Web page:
Richard, like his father, held various village positions.  He was churchwarden at the Horbling church for many years. His brother in law, Anthony Langton, was the Vicar at Horbling from at least 1577 until his death in 1583, which may have influenced his appointment to the job. The churchwarden was responsible for the public parts of the church, including any books, linens or silver. He was also responsible for the churchyard.
  
In 1578 Richard was recorded as being the village constable. This was an important position.  The duties of which included administration of the local militia, serving court orders,apprehending criminals, collecting taxes, as well as other duties. 

anthony
Anthony Colby never left any direct evidence to tie him to this Colby family in Horbling. But the fact that he was of the right age, that he disappeared from English records at the right time and the clincher, he was from the same small village as Simon Bradstreet seem to make his identification correct.  My next blog post will be about Anthony and his life in New England. 


Sources:
Destinations UK/Ireland  a  website with description of Sempringham
Great website about 17th century farm life in England Cropredy

Threlfall, John Brooks. Fifty Great Migration Colonists to New England & Their Origins. Bowie, MD.: Heritage, 1992. Print.

Tuesday, December 23, 2014

David Foss and Anne Richardson of Chester, NH

My last several posts have been about the Foss and Sargent families, this one is about David Foss, the last of his name in my tree.  He was born in Chester, NH in 1744. His parents were John and Tabatha Sargent Foss.  John died shortly after David's birth. Tabatha remarried several years later, her new husband was Hezekiah Underhill.  He  and Tabatha had at least four children.

who was anne 
On 1 September 1767 David married Anne Richardson also of Chester.  Her parentage is undetermined. There were at least three men named Richardson that lived in Chester at the time, they were brothers Thomas, Moses and Daniel.  Thomas had a daughter named Hannah b. 1740 but she is accounted for. Daniel had a daughter named Anna but she married a Gideon Currier. Moses had a daughter named Anne who seems to be unaccounted for.  She might be our girl.

chester
David lived all his life in Chester on the land that he inherited from his father John. He bought additional land in 1780 and in the deed styled himself  'Yeoman'.  So he probably farmed for a living,but listed  in the inventory of his estate were shoemakers tools, so he might have also had a side business in shoe making.  His step-father, Hezekiah was a shoemaker or cordwainer as they were called at that time.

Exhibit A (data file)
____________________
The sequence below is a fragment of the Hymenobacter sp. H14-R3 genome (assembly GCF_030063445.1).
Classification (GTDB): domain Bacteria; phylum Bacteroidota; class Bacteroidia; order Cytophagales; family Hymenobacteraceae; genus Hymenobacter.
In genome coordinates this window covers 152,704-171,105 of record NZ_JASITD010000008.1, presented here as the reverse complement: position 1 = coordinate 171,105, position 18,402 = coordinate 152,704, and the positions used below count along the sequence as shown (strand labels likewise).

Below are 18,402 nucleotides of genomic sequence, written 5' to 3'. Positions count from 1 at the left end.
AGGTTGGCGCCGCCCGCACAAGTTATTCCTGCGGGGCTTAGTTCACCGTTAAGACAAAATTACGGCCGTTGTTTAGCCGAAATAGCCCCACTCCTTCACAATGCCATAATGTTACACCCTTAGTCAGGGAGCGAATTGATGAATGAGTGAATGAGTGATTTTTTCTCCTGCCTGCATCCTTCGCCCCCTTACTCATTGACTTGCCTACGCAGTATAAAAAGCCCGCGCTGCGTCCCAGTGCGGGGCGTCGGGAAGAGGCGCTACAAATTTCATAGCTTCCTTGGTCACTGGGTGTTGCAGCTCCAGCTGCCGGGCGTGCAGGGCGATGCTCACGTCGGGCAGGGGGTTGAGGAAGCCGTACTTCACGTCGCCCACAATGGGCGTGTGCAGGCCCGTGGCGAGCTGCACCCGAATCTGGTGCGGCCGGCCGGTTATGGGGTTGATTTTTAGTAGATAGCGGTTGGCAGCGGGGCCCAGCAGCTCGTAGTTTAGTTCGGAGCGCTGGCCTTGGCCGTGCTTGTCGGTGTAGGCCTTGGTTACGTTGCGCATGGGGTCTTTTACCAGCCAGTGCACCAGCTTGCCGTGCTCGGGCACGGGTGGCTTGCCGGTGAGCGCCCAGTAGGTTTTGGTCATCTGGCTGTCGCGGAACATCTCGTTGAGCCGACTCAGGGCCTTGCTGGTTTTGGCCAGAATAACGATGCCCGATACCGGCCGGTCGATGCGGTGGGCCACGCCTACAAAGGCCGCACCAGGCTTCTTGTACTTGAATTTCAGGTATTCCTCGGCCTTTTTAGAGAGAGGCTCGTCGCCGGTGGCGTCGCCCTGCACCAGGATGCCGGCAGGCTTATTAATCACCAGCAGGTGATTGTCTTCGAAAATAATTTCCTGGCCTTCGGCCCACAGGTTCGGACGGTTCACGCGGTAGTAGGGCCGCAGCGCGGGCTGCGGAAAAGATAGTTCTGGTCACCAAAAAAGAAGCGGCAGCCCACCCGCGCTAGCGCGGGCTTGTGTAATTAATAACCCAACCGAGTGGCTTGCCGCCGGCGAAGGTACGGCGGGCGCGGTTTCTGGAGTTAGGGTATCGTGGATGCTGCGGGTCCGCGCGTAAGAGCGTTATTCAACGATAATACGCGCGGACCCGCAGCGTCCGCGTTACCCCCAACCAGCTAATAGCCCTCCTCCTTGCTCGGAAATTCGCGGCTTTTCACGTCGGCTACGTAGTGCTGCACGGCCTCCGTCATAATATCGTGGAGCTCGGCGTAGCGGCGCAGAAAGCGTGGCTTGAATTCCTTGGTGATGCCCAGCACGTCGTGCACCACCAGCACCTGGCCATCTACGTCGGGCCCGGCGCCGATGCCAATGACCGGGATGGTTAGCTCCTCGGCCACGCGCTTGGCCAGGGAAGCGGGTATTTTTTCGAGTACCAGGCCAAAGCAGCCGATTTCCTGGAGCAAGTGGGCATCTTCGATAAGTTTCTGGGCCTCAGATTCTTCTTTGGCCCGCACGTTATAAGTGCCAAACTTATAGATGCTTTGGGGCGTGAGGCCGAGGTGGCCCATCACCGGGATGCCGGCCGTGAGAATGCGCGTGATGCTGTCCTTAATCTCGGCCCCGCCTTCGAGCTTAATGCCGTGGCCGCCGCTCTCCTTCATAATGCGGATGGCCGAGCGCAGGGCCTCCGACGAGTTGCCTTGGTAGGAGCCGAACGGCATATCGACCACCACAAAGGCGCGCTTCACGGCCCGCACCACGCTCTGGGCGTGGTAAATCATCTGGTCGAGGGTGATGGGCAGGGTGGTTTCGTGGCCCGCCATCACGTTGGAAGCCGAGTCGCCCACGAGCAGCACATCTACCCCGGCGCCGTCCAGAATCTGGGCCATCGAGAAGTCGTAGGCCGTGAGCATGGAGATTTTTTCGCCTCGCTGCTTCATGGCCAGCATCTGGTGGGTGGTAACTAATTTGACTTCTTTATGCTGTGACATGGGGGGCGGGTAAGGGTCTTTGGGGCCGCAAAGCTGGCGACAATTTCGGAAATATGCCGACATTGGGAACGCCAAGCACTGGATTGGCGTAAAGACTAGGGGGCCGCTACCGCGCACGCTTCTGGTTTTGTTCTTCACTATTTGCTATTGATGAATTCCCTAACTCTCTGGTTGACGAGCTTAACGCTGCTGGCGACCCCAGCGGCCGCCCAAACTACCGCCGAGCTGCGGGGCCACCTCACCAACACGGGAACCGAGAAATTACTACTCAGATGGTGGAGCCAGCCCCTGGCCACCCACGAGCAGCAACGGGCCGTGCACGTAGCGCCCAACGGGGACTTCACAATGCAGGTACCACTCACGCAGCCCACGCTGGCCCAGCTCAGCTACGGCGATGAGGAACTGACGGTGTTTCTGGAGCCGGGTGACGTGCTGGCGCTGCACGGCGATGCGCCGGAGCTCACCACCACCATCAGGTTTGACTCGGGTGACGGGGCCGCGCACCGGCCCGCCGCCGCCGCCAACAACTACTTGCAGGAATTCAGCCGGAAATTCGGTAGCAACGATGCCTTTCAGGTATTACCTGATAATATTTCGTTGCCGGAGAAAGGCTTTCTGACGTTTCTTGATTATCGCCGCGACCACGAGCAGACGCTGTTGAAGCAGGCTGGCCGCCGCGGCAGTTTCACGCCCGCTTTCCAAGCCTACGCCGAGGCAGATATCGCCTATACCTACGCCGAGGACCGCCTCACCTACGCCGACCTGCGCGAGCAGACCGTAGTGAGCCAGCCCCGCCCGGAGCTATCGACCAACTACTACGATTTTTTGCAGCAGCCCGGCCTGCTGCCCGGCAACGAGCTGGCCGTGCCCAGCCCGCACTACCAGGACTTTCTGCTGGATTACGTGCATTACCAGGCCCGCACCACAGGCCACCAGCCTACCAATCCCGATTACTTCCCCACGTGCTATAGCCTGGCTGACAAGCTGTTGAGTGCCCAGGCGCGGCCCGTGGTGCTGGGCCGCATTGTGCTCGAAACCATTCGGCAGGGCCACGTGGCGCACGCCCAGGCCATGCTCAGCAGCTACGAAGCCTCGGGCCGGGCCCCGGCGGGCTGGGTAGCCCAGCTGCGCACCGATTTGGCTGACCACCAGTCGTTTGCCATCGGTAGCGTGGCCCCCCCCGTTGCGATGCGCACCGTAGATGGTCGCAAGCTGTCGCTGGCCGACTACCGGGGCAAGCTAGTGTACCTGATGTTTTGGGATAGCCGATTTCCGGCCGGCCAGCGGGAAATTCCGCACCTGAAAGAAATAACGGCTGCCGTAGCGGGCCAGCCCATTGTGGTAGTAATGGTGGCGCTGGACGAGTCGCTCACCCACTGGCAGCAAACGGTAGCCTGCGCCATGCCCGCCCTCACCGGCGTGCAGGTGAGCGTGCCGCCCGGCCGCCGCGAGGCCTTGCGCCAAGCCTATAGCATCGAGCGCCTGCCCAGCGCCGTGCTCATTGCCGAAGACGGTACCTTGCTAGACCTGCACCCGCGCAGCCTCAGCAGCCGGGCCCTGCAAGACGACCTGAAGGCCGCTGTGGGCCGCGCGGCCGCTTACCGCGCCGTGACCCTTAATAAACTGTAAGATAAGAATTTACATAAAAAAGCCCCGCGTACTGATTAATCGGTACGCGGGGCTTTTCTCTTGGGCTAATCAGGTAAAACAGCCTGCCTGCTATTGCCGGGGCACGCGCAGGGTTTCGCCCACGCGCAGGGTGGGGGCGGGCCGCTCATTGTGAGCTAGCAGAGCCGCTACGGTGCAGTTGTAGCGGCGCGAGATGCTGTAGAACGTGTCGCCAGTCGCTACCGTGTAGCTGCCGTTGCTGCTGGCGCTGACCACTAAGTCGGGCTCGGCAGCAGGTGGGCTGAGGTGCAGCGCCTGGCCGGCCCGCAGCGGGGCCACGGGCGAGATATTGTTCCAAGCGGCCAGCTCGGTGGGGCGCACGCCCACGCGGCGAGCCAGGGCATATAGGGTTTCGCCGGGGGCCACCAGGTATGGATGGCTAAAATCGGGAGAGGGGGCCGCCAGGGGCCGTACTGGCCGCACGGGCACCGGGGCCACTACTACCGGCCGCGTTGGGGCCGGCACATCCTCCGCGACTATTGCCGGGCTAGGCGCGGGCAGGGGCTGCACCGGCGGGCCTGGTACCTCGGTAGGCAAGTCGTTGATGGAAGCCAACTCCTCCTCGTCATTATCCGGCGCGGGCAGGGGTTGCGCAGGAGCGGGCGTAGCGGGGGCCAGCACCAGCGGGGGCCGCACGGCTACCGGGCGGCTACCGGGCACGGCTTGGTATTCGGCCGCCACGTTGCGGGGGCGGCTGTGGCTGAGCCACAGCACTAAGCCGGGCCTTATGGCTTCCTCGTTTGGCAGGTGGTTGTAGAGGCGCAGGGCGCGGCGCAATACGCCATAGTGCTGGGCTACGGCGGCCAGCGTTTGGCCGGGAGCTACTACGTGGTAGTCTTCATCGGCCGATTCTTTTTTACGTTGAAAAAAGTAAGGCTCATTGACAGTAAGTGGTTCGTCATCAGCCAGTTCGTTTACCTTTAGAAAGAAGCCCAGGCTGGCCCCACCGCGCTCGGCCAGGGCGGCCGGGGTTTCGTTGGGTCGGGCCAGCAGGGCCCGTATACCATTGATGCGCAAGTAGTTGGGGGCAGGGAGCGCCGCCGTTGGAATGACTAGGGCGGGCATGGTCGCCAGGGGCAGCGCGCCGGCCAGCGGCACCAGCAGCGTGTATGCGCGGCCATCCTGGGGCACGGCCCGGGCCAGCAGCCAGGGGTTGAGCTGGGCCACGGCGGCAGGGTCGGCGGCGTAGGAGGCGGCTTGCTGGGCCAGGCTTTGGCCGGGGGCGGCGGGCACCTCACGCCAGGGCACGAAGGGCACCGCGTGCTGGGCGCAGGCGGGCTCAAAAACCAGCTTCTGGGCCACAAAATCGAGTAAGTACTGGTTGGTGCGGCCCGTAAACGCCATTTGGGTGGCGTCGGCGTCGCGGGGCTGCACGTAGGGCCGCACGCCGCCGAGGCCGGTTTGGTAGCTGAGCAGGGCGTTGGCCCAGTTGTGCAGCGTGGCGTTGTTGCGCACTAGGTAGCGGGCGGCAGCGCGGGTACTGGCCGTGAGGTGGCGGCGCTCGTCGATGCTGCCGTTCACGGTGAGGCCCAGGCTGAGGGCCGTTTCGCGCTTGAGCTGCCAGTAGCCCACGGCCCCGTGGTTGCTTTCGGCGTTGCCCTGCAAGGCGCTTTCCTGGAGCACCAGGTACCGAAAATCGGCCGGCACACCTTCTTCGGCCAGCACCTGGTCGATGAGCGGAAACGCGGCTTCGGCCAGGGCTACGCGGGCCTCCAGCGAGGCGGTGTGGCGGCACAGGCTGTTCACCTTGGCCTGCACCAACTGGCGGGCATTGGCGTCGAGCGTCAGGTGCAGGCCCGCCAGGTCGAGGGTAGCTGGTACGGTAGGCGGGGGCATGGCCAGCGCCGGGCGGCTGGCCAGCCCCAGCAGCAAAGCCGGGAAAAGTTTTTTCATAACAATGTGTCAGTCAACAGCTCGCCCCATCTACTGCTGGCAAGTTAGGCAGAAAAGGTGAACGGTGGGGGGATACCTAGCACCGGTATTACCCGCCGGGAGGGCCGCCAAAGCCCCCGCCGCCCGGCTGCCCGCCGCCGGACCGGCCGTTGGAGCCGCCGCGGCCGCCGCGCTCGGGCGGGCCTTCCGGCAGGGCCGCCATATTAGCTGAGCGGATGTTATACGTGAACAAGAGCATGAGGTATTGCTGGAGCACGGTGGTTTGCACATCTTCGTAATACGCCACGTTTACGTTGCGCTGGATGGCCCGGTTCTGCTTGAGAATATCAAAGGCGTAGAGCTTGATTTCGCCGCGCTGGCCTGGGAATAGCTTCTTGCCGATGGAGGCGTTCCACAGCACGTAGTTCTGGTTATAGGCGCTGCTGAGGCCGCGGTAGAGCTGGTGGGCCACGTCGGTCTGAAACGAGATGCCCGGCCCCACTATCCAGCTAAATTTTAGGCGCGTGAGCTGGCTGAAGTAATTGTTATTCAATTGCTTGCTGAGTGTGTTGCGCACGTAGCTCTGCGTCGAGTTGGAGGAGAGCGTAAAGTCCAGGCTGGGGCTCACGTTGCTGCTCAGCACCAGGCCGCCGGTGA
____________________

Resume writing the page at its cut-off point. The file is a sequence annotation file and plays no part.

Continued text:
According to Chase's History of Old Chester, David Foss lived on Great Hill, near top in what was known as the Walnut Hill District. There is a cemetery on Great Hill, I wonder if it is on what was once his land? There is not much information about David.  He did sign the Association Test in 1776, but he was not a soldier in the war.

children
David and Anne had nine children in seventeen years, they were:
1. Elizabeth b. 1768 not named as an heir of David
2. Hannah b. 1770 not named as a heir of David
3. John b. 1772
4. Anna b. 1774, m. Reuben Moore, d. Plainfield, NH 1862
5. Tabitha b. 1776
6. Abigail b. 1778
7. Jonathan Underhill b. 1780, probably named for his Uncle Jonathan Underhill, KIA American Rev.
8. Joseph b. 1782
9. David b. 28 Jan 1785

death of anne
Anne's last child, David, was born in January of 1785.  Her husband David married a woman named Elizabeth on 1 August 1785.  Anne's death was not recorded, or if it was it's been lost.  But, she must have died shortly after giving birth to David, or not long after. She left David to care for at least seven children one of whom was only an infant. David did what any prudent man would, remarry and provide a mother for his children.

hopes dashed
David and his new wife had a daughter, Lucretia, the following July, less than a year after their marriage. But, any happiness her birth might have brought to the family was soon extinguished with the death of her father David, he died on 8 Dec 1786, less than six months after her birth. He left six children, now orphans, under the age of ten.  The oldest son, John, was only fourteen.

Samuel Underhill became administer of David's estate. He was paid by the estate for the keeping of the children that were under seven at the time.  I assume that means he took over the care of them, including Lucretia. The probate court decided that the real estate left by David was only valued at about 50 pounds and should be given to the oldest son John.  He would in turn pay his siblings about 5 pounds a piece.

I am descended through David and Anne's daughter Anna.  She married Reuben Moore of Chester.

Saturday, December 20, 2014

Philip Rowell and Sarah Morrill of Amesbury, MA


Phillip was the third son and child of Valentine and Joanna (Pinder) Rowell. He was born March 8, 1648, in Salisbury, and lived in Amesbury, near the present corner of School and Pleasant streets. He was a shipwright and at one time kept an inn. During the latter part of his mother's life, and after her marriage to Richard Currier, she and her husband lived with Philip.  


He was married, January 5, 1670, to Sarah, daughter of Abraham and Sarah (Clement) Morrill, of Salisbury. In his last years he carried mail between Newburyport and Portsmouth. He was killed by Indians in an attack on Amesbury July 7, 1690.  His estate was settled by his widow, then living with her second husband, in 1699. It was valued at two hundred and fifteen pounds, a fortune in those days.